The next time you take a hike, whether in the winter, spring, summer or fall, crouch down to knee height and look at the world around you even if you don’t have a camera. Notice the branching, curly, crusty edges of life growing on the rock surfaces. On the tree bark. On the ground. On the moss. Pay attention to their colors and shapes and sizes. How many different kinds of lichen can you spot? What do they look like? What could their presence or absence possibly mean about the habitat and environment you’re exploring? As ancient witnesses to both the good and the bad, lichens can be thought of as the old wise crones of the biological world. Let’s stoop down, converse with them, and see what we can learn about the world we inhabit.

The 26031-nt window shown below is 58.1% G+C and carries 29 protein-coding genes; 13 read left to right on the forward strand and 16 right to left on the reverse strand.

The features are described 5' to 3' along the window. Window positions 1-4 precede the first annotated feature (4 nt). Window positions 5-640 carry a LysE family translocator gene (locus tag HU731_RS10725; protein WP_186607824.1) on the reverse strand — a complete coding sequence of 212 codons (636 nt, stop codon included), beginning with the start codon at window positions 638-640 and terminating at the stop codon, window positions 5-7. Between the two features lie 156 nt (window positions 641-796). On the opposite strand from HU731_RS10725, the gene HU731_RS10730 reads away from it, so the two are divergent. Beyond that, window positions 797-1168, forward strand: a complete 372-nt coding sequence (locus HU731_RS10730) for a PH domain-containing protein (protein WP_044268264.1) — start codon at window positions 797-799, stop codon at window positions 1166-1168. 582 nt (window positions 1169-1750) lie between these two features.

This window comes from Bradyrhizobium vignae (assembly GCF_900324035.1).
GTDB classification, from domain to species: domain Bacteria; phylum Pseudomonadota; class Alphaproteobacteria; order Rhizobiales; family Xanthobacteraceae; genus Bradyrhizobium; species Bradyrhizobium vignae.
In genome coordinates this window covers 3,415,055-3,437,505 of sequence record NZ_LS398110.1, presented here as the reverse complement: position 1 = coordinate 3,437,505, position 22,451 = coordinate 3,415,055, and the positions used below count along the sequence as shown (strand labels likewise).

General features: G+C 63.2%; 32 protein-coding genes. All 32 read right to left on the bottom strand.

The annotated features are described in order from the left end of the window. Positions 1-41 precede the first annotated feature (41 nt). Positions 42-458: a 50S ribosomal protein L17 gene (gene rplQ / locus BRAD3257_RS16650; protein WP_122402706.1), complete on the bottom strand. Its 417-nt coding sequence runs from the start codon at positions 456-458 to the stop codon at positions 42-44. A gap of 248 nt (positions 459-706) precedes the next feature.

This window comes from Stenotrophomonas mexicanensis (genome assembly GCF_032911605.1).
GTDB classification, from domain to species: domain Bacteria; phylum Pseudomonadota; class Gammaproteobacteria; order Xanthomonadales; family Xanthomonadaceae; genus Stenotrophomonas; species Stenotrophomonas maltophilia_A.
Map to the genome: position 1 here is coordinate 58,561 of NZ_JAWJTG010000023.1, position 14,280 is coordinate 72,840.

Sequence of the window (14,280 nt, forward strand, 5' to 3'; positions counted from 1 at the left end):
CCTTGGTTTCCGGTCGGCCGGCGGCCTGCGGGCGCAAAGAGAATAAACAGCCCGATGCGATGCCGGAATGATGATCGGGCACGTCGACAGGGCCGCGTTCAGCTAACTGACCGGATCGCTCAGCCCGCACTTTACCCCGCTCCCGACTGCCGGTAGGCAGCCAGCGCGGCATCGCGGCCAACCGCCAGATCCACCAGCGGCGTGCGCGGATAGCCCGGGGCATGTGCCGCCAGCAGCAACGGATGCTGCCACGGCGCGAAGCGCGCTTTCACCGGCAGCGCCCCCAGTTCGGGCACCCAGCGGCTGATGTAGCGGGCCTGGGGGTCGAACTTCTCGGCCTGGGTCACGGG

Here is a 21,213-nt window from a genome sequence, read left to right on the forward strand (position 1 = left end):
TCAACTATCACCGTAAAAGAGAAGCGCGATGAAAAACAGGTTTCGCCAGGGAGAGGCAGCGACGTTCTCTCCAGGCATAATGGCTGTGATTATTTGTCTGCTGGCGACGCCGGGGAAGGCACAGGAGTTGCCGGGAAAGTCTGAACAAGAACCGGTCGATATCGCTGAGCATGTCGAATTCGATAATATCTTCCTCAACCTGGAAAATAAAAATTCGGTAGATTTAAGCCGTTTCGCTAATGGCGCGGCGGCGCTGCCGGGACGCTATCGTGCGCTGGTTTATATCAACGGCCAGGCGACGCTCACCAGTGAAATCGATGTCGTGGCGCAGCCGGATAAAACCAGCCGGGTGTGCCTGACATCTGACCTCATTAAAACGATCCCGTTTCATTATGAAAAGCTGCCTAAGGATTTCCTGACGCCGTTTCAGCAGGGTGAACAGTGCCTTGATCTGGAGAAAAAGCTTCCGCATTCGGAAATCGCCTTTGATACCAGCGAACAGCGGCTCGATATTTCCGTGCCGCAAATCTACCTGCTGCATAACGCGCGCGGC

Haley R. Pope is a zoologist and conservationist with a passion for photography and writing. She uses those mediums to explore wildlife conservation topics and share the biological knowledge in a visual story-like format to inspire awe of our planet’s inherent beauty and encourage the responsible treatment of nature. As the president and owner of TerraLens Photography LLC, she offers freelance photography, writing, and photo archiving services to other organizations.
Haley is also a trip leader for Habitat for Humanity’s Global Village program, which operates in more than 40 countries and builds houses for those in need. In the future, she’d like to lead ecological and photography focused trips. Connect with her below!
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- Haas, J. R. & Purvis, O. W. Lichen biogeochemistry. In Fungi in Biogeochemical Cycles, pp. 344–376. Edited by G. M. Gadd. Cambridge: Cambridge University Press.
- Taylor, T. N., Hass, H., Remy, W., Kerp, H. 1995. The oldest fossil lichen. Nature. 378 (6554): 244–244. doi:10.1038/378244a0.
- Armstrong, R. 2014. Lichens, Lichenometry and Global Warming. Microbiologist, pp. 32-35.